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Often, we struggle to discuss the edge – one of the IT world’s hottest trends – because it’s difficult to objectively define it. “The edge means something different to every person,” says Mark Howell, of the Ford Motor Company. Howell oversees the construction of every new IT facility the veteran automaker builds and is the lead for EMEA region design, planning and engineering.
From his perspective, the edge is effectively distributed technology, and need not encompass servers, storage and switches. By that token, Ford’s first edge site wasn’t a micro data centre, but the first remote offices and factories that Henry Ford built all those years ago. The company’s Paris office opened in 1908, the Kansas City assembly plant opened in 1911. By the end of the 1920’s Ford had more than 20 overseas assembly plants.
In the far north of Sweden, scientists have built a facility to explore the future of data centres. “We have projects that are looking at innovative control of data centres…projects that would support zero touch data centres…we have started some projects that develop real life demonstrations of the reuse of heat for district heating.” Jon Summers, Scientific Lead at the ICE data centre lab at RISE, the Swedish research programme behind the facility, tells us about some of the innovative work being carried out there.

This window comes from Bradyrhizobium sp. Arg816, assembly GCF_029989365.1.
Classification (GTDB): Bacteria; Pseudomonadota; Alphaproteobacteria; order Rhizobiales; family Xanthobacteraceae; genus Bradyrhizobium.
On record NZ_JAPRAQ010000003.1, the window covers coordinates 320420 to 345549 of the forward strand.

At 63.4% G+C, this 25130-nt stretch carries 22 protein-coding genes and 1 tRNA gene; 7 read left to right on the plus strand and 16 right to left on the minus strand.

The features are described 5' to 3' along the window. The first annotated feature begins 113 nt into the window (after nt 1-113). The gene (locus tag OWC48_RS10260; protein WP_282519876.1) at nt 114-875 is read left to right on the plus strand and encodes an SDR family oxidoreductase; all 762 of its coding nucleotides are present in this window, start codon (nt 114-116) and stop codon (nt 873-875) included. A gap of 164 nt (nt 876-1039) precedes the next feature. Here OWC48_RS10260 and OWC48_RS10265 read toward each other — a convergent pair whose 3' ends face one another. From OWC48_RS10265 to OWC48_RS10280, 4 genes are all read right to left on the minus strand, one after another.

In September last year, data centre developer and owner Echelon Data Centres, a subsidiary of real-estate veteran Aldgate Developments, appointed Simon McCormick as CTO. McCormick, previously in the data centre leadership team at AECOM, joined the company in a period of rapid expansion.
The Irish-owned outfit currently has five locations in various stages of development, including three €500m facilities in Ireland and a £150m London Docklands facility, the company’s first outside of Ireland and the first to grace the data-centre heavy Docklands since the 1990s.
Facebook plans to hire 1,000 more people in the UK by the end of 2020, with a large number working on technologies to remove harmful content. The social network said more than half of the recruits will work in technology-focused roles across software engineering, product design and data science, as well as developing the WhatsApp app, and Workplace, its business-skewed version of Facebook.